The Battle of Penang
JUST a few months after World War I broke out, a historic battle took place just off this country’s coast, in October 1914. While Malaya’s suffering during World War II is well known, few are aware of the import and scale of what is now called the Battle of Penang.
During WWI, Penang was a principal British port, used as an intermediary to ship cargo, merchandise and military personnel and equipment between East Asia and Britain. Due to the political and military alliances of the war, the harbour was also put to use by French and Russian forces allied with the British.
Ripples of warfare in far-flung Europe touched the shores of Penang on Oct 28, 1914, when a German ship attacked Allied vessels in a surprise one-day offensive off the coast of George Town.
Lt Commander Karl von Müller, captain of the German cruiser SMS Emden, received no orders for the unimaginable risk he took.
“Von Muller thought that the massive French cruiser Dupleix was in Penang, and sinking her, despite her superior fire-power, would achieve glory for Germany in a way that commerce-raiding could never do,” explains Dr John Robertson, a retired British psychiatrist with a military background who published The Battle Of Penang in 2012.
A covert strike was launched just before daybreak by the Emden, which had already established a record for single-handedly sinking over 20 Allied merchant ships without being intercepted.
Cloaked in radio silence and rigged with a mock smoke stack in a successful imitation of British vessels, the Emden entered Penang waters undetected and promptly launched its attack against the docked Allied ships.
By the time the German national flag was raised and a torpedo was launched against Russian light cruiser Zhemchug, it was far too late for Allied ships to respond. The Zhemchug, which had been sent East as a military escort for French and British ships, sank after taking numerous artillery blows from the Emden; 89 sailors died and 143 were wounded.
The Emden then fired another torpedo at French destroyer Mousquet, which was just returning to port from patrol. That attack claimed 47 men, with 36 remaining crew taken as prisoners of war
by the Emden. Three of the prisoners succumbed to their injuries later; in an act of chivalry and in honour of his adversaries – in a time when such deeds were often overlooked – Von Muller awarded the three a burial at sea with full honours.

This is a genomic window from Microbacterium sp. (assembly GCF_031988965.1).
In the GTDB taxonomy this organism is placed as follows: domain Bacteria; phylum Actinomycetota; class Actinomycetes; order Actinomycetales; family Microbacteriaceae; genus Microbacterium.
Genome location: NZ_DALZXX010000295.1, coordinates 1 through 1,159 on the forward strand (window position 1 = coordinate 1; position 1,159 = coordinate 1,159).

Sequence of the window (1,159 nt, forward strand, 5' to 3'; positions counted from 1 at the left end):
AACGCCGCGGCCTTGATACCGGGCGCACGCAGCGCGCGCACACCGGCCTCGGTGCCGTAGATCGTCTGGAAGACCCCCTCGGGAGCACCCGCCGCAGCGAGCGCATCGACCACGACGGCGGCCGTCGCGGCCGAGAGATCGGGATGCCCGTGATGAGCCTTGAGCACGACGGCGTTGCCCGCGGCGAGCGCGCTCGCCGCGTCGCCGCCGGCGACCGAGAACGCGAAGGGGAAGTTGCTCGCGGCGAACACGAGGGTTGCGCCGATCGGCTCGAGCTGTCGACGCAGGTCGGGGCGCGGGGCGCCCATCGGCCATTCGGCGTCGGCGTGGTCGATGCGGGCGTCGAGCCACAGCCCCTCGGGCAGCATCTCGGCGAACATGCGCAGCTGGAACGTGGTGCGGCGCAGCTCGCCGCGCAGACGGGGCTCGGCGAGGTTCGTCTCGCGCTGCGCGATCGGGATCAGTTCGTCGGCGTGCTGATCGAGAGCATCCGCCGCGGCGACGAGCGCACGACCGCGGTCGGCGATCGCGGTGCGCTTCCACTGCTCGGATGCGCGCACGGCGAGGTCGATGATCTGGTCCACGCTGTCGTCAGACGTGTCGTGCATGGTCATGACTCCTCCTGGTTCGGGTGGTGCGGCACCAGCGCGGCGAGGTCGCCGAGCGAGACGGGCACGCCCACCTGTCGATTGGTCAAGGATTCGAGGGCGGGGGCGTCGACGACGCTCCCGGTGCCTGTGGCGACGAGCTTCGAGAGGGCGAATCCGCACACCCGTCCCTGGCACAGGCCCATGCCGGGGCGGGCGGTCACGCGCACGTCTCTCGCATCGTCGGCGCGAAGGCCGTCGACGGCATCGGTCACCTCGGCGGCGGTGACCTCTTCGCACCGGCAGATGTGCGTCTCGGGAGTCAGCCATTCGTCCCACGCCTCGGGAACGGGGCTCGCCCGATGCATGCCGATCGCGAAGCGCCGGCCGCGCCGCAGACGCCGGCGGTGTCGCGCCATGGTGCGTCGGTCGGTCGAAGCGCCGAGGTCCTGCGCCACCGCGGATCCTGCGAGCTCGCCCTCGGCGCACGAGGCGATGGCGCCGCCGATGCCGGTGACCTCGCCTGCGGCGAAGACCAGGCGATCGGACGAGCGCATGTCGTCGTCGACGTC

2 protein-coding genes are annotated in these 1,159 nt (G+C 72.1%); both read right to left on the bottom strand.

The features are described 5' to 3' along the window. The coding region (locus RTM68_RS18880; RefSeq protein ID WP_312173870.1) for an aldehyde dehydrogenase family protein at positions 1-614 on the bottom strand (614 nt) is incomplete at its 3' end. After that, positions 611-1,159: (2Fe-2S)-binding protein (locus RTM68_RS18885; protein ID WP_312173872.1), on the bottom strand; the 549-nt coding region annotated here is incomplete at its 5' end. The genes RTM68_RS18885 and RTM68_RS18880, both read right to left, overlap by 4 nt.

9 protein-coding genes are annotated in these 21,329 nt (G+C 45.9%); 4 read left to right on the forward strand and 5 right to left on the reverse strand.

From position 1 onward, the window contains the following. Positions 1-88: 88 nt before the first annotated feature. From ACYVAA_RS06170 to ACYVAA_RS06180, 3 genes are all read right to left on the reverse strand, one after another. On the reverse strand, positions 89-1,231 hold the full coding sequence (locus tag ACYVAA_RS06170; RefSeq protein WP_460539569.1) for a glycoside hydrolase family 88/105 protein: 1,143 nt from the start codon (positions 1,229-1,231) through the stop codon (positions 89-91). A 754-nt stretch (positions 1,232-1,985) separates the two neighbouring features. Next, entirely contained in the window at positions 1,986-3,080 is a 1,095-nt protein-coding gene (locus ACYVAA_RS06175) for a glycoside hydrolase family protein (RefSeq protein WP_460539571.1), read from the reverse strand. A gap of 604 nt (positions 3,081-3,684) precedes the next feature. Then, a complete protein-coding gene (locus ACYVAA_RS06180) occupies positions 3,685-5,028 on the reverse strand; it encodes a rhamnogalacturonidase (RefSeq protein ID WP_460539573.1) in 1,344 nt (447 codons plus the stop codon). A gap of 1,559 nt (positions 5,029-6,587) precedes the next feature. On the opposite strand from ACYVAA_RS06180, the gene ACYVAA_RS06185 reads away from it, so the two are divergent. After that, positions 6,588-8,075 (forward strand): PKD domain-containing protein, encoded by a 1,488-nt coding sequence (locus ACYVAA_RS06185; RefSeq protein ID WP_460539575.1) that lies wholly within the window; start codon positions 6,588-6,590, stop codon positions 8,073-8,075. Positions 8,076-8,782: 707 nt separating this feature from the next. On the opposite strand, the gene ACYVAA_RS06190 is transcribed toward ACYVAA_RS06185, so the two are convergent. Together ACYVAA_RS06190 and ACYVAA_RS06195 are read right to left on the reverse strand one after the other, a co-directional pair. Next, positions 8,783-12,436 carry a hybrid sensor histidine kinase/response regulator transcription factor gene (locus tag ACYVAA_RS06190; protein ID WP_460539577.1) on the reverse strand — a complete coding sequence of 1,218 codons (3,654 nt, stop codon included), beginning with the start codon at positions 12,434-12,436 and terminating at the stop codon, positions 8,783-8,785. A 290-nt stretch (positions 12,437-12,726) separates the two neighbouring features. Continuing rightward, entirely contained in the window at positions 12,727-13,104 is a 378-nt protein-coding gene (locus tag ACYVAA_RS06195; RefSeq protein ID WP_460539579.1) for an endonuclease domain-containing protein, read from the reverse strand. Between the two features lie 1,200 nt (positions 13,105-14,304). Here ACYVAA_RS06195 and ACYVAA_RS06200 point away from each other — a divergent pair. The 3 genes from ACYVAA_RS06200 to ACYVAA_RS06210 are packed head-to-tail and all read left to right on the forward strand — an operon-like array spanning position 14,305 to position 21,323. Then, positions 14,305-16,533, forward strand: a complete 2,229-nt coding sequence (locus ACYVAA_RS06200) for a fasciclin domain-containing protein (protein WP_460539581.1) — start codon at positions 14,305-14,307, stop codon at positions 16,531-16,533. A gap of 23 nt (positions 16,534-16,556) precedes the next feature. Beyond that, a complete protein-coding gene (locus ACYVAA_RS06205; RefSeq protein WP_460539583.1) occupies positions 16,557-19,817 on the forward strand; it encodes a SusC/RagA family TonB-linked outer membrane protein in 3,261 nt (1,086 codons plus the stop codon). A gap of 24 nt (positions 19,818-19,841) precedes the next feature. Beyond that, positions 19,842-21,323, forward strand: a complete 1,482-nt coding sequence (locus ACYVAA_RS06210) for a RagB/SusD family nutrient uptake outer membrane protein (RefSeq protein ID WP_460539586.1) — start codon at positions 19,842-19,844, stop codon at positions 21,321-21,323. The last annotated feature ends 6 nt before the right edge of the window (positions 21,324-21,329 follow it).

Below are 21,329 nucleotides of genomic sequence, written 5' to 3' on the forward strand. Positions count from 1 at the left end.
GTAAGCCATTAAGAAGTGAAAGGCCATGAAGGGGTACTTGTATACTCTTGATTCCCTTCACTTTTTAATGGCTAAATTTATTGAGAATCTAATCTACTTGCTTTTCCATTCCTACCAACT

The other prisoners were moved to Sabang, Sumatra, which was then neutral territory as part of the Dutch East Indies.
Immediately after the Battle of Penang, the island’s locals were quick to extend a helping hand to the injured and gave them whatever treatment was available.
“Many Russian sailors drowned and Penang Hospital was overwhelmed with Russian casualties. They were cared for by local people and ex-pats for many months before repatriation to Vladivostok, Russia. Many of the injuries were appalling and needed great skill and dedication from local Penangites, who fished them out of the harbour and then nursed them back to health,” says Dr Robertson.
Although an attack on Penang had been anticipated, British harbour authorities failed to implement adequate safety measures despite repeated warnings from French and visiting British commanders, says Dr Robertson.
“At first (after the battle), the British tried to muzzle the local press, and then, in a singular act of perfidy, the British government blamed their own allies – the French for cowardice and the Russians for incompetence. neither was true, but that version of events has stuck for the past 100 years ... ’til now!” he claims.
Indeed, the officer in charge of the Zhemchug, Commander Cherkassov, was later court-martialled and found guilty of negligence for being absent from his ship during the attack.
As with many triumphs of war, the Emden’s victory was not long celebrated. Only 10 days later in the Indian Ocean, the German vessel was sunk by an Australian light cruiser, the HMAS Sydney, in the Battle of Cocos. Some 134 crewmen of the Emden fell in the battle and 69 were wounded. Von Müller and other survivors were made prisoners of war.
Today, the memory of the little known battle in Penang waters is preserved by memorials erected on the island in honour of the Allied fallen.
On Jerejak Island, Penang’s very own former Alcatraz, there is a memorial for two crew members of the Zhemchug. Another tribute can be found in the Western Road Cemetery in the shape of an anchor, with the sacrifice made by the Russian soldiers etched in stone.
According to Dr Robertson, the Emden’s raiding in the Pacific – which played havoc with the essential trade routes of the French and British empires – left a lasting impression and influenced later-day naval tactics.
“nobody realised it at the time, but it demonstrated the extraordinary effectiveness of commerce-raiding in modern naval warfare, a strategy that was later pursued by submarines with such deadly effectiveness in the Atlantic by the German Admiral Karl Donitz in WWII,” he says.
“The blame for the loss of those two warships, with their appalling loss of life, has hitherto always been laid at the feet of the French and the Russians. This myth has now been exploded, and both the Russians and the French, on this 100year anniversary, can hold their heads up and be proud of themselves, knowing that they were not to blame for the loss of so many of their brave sailors and countrymen on that fateful day.”
The Battle Of Penang by John Robertson is available at a 20% discount through its distributor, Gerakbudaya. E-mail gerak@gerakbudaya. com, call 03-7957 8342 or go to gbgerakbudaya. com/bookshop.
In memoriam: an anchor marks the grave of the Zhemchug’s russian soldiers at George town’s Western road Christian Cemetery. — File pic